(better writer than other pens in this price range)
Let me start of by saying up front that I don't have a Prera to compare to this Cavalier -- nor do I have a Metropolitan. I'm also not sure where the Cavalier fits in to the Pilot line. The nib appears to be different from that of the Prera or Metropolitan. There are a few threads relating to the Cavalier, and so I know that milage may vary, but there's not a review posted yet, so I thought I'd try my hand.
There's also a review over at The Pen Addict. One thing about that review (as the author, Brian Gushikawa, states), this is a pen he repaired so it's not new, and it's been tweeked.
Now down with tackiness:
- Fit & Finish: 6/10 Outstanding for a pen of this price. I really can't fault the construction quality of this specimen. It's just very high quality manufacturing. Some slight critisisms are that the gap between the tassie and the barrel is a little bigger than all the other gaps, and the plastic is a slightly different color than the metal. The gold part of the grip section kind of has a different diameter than the lilac-colored plastic, and as you'll see in the macros, the gold isn't perfect. Finally, I don't really enjoy the mold-mark on the threads of the grip section, when the barrel is off... I mean, granted it's hidden, but you'd never expect to find something like that on a higher end pen.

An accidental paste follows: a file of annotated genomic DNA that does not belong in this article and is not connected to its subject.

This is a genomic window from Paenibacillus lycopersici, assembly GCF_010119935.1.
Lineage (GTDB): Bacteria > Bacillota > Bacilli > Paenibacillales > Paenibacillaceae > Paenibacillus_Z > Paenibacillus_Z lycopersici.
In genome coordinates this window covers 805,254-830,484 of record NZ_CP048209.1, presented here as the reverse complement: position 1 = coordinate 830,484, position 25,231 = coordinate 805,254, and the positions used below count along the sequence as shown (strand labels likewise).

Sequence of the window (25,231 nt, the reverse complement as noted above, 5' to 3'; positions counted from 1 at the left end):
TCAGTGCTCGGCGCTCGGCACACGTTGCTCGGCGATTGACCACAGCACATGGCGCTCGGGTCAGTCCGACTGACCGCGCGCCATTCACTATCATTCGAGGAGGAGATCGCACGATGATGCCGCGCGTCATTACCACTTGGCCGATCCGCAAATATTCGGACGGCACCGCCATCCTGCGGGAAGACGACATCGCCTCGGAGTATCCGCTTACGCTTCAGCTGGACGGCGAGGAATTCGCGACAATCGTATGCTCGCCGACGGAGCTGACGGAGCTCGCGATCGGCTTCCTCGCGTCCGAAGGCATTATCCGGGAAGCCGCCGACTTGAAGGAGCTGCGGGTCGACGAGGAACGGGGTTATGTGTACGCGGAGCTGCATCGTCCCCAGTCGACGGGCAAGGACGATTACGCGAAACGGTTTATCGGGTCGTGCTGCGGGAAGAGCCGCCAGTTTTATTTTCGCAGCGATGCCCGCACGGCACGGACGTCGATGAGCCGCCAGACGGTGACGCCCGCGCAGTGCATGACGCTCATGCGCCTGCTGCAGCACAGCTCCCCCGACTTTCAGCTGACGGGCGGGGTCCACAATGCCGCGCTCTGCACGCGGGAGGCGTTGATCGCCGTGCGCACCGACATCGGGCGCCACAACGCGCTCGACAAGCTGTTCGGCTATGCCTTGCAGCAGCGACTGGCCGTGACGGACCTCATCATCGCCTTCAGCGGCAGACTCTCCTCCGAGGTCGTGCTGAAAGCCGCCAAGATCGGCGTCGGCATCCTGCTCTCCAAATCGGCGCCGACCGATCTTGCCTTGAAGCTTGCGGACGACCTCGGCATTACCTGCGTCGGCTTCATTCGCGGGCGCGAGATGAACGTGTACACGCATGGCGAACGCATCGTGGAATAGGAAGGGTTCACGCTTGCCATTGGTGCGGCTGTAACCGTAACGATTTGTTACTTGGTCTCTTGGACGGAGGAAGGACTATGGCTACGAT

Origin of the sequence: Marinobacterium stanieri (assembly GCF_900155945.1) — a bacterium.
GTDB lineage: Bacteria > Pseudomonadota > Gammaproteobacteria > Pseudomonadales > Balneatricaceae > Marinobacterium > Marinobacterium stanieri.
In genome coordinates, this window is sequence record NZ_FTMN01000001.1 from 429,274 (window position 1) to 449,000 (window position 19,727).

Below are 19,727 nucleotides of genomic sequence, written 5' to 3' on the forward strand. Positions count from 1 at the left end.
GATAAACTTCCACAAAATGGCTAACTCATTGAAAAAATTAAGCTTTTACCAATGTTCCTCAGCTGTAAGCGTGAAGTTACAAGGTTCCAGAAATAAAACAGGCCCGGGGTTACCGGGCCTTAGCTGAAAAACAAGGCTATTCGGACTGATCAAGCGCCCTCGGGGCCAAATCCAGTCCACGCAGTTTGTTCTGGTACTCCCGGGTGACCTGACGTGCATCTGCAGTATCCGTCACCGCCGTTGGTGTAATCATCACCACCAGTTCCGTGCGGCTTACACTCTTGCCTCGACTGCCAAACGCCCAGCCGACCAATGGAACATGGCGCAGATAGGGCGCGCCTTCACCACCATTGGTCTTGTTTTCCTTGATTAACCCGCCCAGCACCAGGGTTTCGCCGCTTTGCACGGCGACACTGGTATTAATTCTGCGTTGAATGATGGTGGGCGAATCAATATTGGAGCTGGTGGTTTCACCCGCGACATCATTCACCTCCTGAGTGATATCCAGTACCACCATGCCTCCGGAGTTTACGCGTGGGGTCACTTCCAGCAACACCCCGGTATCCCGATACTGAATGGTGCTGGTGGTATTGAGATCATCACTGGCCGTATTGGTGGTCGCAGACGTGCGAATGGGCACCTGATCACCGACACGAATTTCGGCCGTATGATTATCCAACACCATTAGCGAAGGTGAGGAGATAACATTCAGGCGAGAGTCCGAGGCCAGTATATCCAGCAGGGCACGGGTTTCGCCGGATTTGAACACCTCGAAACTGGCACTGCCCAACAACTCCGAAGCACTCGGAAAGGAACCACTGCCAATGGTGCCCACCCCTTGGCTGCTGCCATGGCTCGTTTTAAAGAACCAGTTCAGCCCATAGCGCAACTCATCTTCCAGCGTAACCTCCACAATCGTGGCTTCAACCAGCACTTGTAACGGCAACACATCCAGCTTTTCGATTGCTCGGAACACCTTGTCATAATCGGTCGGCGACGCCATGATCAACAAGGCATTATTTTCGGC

- Style: 5/10 It's neat that the Cavalier comes in so many colors, but if I had to criticize the design, I'd say that I don't like the fact that the grip section is a noticeably different color than the rest of the pen. This is because the barrel and cap are metal and the grip section is plastic. I also personally find the gold appointments to be a bit cheap looking -- there's no mistaking them for real gold! Meantime, in an effort to make the pen look 'girly' (I guess), the clip is sort of... busy for my taste.
This is also a very small diameter pen. For my hands it's WAY too small. That's one thing to keep in mind with the Cavalier -- it's NOT for big hands (though it's long enough).
On the up side, I do like the fact the pen is metal -- it gives the Cavalier an especially solid feel without being heavy. As I said, the color choices are really nice.
One nice feature is the fact that the pen posts with a solid 'click' because the tassie is shaped the same way as the nib end of the grip section. It's very satisfying. I don't personally post pens, however, and the pen is plenty long for me without the cap. Meantime, I've read a lot of criticism that some people find the cap rattles and spins when posted.... this specimen doesn't. It's possible it will in the future though.
A general note about the style: I don't like the whole 'girl pen' notion very much. I think the efforts Pilot made (other than the colors) to make this a 'girl pen' are mostly just distracting.
- C/C Design / Filling: 8/10 Normally, I'd say I prefer an integrated fill system of some kind -- piston or vacuum or some such, but in this price range, being able to get a pen that comes ready to use with ones' own ink is pretty great. The con-20 is certainly easy to use. I don't love that you can't see how much ink you have left, but as I say, I can't knock this pen since it shipped ready to bottle feed.
- Nib: 6/10 I'm not actually sure what nib sizes are available... fine and medium are all I can find. But this is where the pen was just a giant surprise to me. Yes, it is a STEEL nib... that has been gold toned. But man is it smooth. Smoother than a Platinum Plaisir or Preppy, Lamy Safari, Kaweco Sport or Monteverde Artista. Yes!